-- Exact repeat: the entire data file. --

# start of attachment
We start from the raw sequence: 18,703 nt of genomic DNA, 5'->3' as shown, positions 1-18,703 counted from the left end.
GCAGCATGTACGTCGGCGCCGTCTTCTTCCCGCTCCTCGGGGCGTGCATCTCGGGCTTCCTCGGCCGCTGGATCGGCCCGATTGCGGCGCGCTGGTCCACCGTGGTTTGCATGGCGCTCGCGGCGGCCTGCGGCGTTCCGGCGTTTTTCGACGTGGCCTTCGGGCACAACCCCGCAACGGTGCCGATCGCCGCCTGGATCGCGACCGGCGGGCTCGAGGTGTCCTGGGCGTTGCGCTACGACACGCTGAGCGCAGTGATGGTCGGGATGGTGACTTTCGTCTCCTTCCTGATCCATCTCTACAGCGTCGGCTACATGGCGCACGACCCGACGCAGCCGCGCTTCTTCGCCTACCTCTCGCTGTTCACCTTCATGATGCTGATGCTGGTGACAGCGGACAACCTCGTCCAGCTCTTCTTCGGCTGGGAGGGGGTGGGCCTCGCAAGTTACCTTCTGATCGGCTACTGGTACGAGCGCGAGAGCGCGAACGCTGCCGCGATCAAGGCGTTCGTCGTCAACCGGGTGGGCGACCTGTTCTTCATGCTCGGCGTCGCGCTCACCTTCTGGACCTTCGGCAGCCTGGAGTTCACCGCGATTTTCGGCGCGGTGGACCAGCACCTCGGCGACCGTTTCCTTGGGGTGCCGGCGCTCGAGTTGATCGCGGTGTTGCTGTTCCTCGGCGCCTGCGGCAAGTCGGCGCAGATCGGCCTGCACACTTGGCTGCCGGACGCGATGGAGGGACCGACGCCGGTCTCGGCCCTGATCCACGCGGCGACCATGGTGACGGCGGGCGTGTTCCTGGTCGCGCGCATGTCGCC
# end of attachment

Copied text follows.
We start from the raw sequence: 18,703 nt of genomic DNA, 5'->3' as shown, positions 1-18,703 counted from the left end.
GCAGCATGTACGTCGGCGCCGTCTTCTTCCCGCTCCTCGGGGCGTGCATCTCGGGCTTCCTCGGCCGCTGGATCGGCCCGATTGCGGCGCGCTGGTCCACCGTGGTTTGCATGGCGCTCGCGGCGGCCTGCGGCGTTCCGGCGTTTTTCGACGTGGCCTTCGGGCACAACCCCGCAACGGTGCCGATCGCCGCCTGGATCGCGACCGGCGGGCTCGAGGTGTCCTGGGCGTTGCGCTACGACACGCTGAGCGCAGTGATGGTCGGGATGGTGACTTTCGTCTCCTTCCTGATCCATCTCTACAGCGTCGGCTACATGGCGCACGACCCGACGCAGCCGCGCTTCTTCGCCTACCTCTCGCTGTTCACCTTCATGATGCTGATGCTGGTGACAGCGGACAACCTCGTCCAGCTCTTCTTCGGCTGGGAGGGGGTGGGCCTCGCAAGTTACCTTCTGATCGGCTACTGGTACGAGCGCGAGAGCGCGAACGCTGCCGCGATCAAGGCGTTCGTCGTCAACCGGGTGGGCGACCTGTTCTTCATGCTCGGCGTCGCGCTCACCTTCTGGACCTTCGGCAGCCTGGAGTTCACCGCGATTTTCGGCGCGGTGGACCAGCACCTCGGCGACCGTTTCCTTGGGGTGCCGGCGCTCGAGTTGATCGCGGTGTTGCTGTTCCTCGGCGCCTGCGGCAAGTCGGCGCAGATCGGCCTGCACACTTGGCTGCCGGACGCGATGGAGGGACCGACGCCGGTCTCGGCCCTGATCCACGCGGCGACCATGGTGACGGCGGGCGTGTTCCTGGTCGCGCGCATGTCGCC